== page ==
What is the best router choice you can make? Do you need a WAP or a router?

If you’ve found this page, you might be one of the many people who each year find themselves asking, what’s the difference between a wireless access point vs. router? Not as much as you might think, so read on in our guide to find out everything you need to know! It might also be helpful to read our best mesh routers.


Linksys WRT3200ACM
The Linksys WRT3200ACM is still one of the best examples of what a router can do in 2017.

To start off, you can learn everything you need to know about what a router is, how they work, and the best purposes they can serve in your own home networking setup from our article How Does a Wireless Router Work? As a brief recap, for the most part all you need to know is that a router is the device that’s responsible for taking the signal you receive from your internet service provider/their modem, and splitting it up into dozens of different signals that can all be utilized by those in or around your home, such as smartphones, laptops, and tablets.

Because you only receive a single IP address from your ISP, a router is necessary if you plan on connecting any more than one computer at a time using an ethernet cable. Although they’re rare these days, you can still find routers that don’t have any wireless components on them. That said, Wi-Fi capability is a staple accessory on pretty much every router released in the past ten years, which brings us to the next point: wireless access points, or WAP.

Wireless Access Points

Wireless Access Point
Linksys is always happy to provide a visual aid for those who learn better that way.

Technically, any router with Wi-Fi onboard can be called a wireless access point, but that’s not their only definition. For example, a router can be an access point, but an access point can’t be a router.

The best real world application of this idea is the new mesh networking systems that have begun popping up as of late. Utilizing external antennas, or “access points”, these routers use multiple hops and jumps in their own network to spread the wireless signal as far as it can possibly go. The main hub is the router, however every antenna plugged in after the fact is what you would refer to as an access point.

This is useful in larger homes where the modem jack may not be in a central location, and you want to get as much signal to every corner of your house possible. Again, the router itself can also count as one of those wireless access points, but the wireless access points wouldn’t work as a router on their own.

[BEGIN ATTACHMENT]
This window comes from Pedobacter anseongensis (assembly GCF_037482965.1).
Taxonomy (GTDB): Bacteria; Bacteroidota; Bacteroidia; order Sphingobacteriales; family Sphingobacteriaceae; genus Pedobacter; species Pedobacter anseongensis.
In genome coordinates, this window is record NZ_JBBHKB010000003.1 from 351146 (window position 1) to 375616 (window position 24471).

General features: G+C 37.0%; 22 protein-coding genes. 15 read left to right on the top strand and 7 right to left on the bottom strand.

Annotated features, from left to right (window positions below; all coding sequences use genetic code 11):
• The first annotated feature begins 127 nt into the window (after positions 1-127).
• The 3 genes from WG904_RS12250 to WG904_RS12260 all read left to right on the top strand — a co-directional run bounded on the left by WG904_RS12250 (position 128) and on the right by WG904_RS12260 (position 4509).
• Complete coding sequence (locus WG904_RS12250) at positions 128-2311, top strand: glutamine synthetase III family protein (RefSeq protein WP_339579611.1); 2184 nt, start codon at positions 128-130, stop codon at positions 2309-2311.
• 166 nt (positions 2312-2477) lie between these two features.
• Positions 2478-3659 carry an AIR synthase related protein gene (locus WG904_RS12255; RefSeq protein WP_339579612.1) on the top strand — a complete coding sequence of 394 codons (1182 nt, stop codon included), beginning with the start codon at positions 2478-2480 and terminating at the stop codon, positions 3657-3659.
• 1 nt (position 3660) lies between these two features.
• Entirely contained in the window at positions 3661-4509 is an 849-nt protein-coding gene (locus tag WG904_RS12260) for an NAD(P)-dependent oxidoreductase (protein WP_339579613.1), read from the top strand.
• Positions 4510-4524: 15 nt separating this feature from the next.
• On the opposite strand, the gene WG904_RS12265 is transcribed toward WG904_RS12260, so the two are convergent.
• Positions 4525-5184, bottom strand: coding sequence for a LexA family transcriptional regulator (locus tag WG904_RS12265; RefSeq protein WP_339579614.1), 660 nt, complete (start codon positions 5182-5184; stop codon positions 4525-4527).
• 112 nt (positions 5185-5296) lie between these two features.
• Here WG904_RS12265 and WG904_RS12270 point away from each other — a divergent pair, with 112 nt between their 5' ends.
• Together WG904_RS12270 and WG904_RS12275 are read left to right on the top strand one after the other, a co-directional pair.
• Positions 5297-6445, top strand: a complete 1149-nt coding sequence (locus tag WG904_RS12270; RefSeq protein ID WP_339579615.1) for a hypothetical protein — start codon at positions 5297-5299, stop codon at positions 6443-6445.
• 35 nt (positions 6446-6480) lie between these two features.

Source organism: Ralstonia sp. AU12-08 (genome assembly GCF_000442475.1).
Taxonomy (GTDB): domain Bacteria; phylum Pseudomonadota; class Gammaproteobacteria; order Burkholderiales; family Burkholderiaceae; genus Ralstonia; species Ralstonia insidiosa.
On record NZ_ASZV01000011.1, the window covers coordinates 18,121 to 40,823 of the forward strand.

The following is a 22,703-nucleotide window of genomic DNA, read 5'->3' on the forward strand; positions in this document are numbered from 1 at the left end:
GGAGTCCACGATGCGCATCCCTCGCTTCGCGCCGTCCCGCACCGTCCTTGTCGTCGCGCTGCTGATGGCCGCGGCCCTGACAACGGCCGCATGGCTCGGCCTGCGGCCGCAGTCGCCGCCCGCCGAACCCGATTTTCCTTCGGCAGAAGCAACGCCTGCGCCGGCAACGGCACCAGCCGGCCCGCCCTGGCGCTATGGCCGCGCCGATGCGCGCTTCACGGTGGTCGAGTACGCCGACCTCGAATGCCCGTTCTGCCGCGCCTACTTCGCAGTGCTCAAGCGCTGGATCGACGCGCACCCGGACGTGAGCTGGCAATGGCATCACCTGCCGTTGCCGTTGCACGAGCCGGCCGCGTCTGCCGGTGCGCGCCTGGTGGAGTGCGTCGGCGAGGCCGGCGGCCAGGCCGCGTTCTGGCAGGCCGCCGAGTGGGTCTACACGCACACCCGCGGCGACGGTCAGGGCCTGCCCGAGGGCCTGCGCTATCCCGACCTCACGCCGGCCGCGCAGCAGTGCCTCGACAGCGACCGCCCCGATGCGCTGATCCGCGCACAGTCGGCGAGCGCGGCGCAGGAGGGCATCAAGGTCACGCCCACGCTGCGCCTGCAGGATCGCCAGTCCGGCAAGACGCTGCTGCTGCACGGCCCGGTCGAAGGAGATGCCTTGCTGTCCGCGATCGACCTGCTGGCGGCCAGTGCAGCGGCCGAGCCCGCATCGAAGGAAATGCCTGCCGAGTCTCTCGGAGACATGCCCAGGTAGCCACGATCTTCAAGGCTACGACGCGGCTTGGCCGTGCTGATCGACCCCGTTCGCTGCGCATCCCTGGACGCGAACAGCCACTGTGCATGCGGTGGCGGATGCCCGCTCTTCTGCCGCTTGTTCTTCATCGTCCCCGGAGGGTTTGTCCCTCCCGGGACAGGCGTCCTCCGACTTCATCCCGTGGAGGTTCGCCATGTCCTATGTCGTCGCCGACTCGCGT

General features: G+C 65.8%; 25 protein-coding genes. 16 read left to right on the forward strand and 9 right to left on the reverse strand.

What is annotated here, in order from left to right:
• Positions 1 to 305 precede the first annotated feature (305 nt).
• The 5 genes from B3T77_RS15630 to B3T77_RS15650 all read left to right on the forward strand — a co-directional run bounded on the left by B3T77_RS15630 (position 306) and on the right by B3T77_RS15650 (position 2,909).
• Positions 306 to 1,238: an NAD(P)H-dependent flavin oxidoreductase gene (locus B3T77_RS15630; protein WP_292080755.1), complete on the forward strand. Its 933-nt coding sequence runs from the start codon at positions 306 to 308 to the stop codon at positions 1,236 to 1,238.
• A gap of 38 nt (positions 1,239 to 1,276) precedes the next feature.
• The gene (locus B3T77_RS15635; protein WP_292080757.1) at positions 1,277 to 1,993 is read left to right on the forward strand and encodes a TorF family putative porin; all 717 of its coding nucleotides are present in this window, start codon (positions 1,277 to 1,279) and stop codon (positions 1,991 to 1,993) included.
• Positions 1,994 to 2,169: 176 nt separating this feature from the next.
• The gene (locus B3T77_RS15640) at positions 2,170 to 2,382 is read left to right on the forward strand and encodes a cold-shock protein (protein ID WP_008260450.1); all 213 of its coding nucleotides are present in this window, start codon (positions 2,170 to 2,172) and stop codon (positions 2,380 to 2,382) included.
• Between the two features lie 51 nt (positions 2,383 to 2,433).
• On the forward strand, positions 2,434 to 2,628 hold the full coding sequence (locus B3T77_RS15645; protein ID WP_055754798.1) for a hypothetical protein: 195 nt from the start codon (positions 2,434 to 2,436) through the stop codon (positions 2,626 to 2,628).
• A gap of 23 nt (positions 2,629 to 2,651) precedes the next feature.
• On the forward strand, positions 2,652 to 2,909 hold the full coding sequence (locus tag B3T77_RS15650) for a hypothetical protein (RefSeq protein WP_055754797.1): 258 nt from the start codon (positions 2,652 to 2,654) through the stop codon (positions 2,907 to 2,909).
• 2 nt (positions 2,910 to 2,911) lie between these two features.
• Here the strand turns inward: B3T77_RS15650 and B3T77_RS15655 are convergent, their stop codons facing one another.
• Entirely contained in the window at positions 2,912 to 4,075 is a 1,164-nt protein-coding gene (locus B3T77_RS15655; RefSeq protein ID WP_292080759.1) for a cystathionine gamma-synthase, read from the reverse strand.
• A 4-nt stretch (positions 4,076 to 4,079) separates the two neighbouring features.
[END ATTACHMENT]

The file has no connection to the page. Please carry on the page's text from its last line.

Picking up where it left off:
Routers vs. Wireless Access Points

So what’s the main rub of choosing a wireless access point over a router, or vice versa? Well for one, there are two different types of systems you should keep an eye out for when choosing the right setup for your home: mesh networks, and routers with range extenders.

Range extenders are an older technology, are generally more complicated to setup than a mesh networking system, and can end up being cost comparative features-wise to more modern mesh options like the AmpliFi.

Second, you may not actually need a wireless access point extender or mesh system if the router you’re already using has large enough antennas to cover your whole home without loss of service. That said, many ISP-leased modem/wireless access point combos don’t have any external antenna in order to look more sleek in central parts of the home, leading to weaker signal that can’t get into vital places like the basement or the backyard.

Wrap Up

There can be a lot of confusing terminology that pops up when it comes to home networking, which is why it’s important that you stay tuned to all the latest news, guides and reviews popping up every day here at Gadget Review!

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Chris Stobing

Chris Stobing is a writer and blogger from the heart of Silicon Valley. Raised around tech from birth, he's had an interest in PC hardware and networking technology for years, and has come to Gadget Review to contribute his knowledge on both.

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  1. What he means is that newer Routers are multifunction devices, as they have an Access Point built-in in the box. Thus, a Router can also be used as an Access Point when connected wirelessly to another router,
    in the case when one wants to extend the range of wifi coverage. Standalone access points are available in the market- but they are incapable of working as routers, and are usually more expensive than routers.

  2. Went directly from an article on wirelesshack.org to this article and I could hardly believe it when I read almost the exact same thing here: “For example, a router can be an access point, but an access point can’t be a router”. This claim is, to be blunt, just so…dumb. The contradiction is glaring. Right there, in the same sentence.

    1. OP, There is no contradiction. A router has many functions/features, one of which is being an access point, so it can be used as simply an access point. But an access point only has that one feature and does not have the ability to be used as a router. Think of a swiss army knife. It does have a blade and can be used as a pocket knife and can even be called a pocket knife. But a standard single-blade pocket knife does not have all the other features/tools of a swiss army knife and so it can’t be called a swiss army knife.

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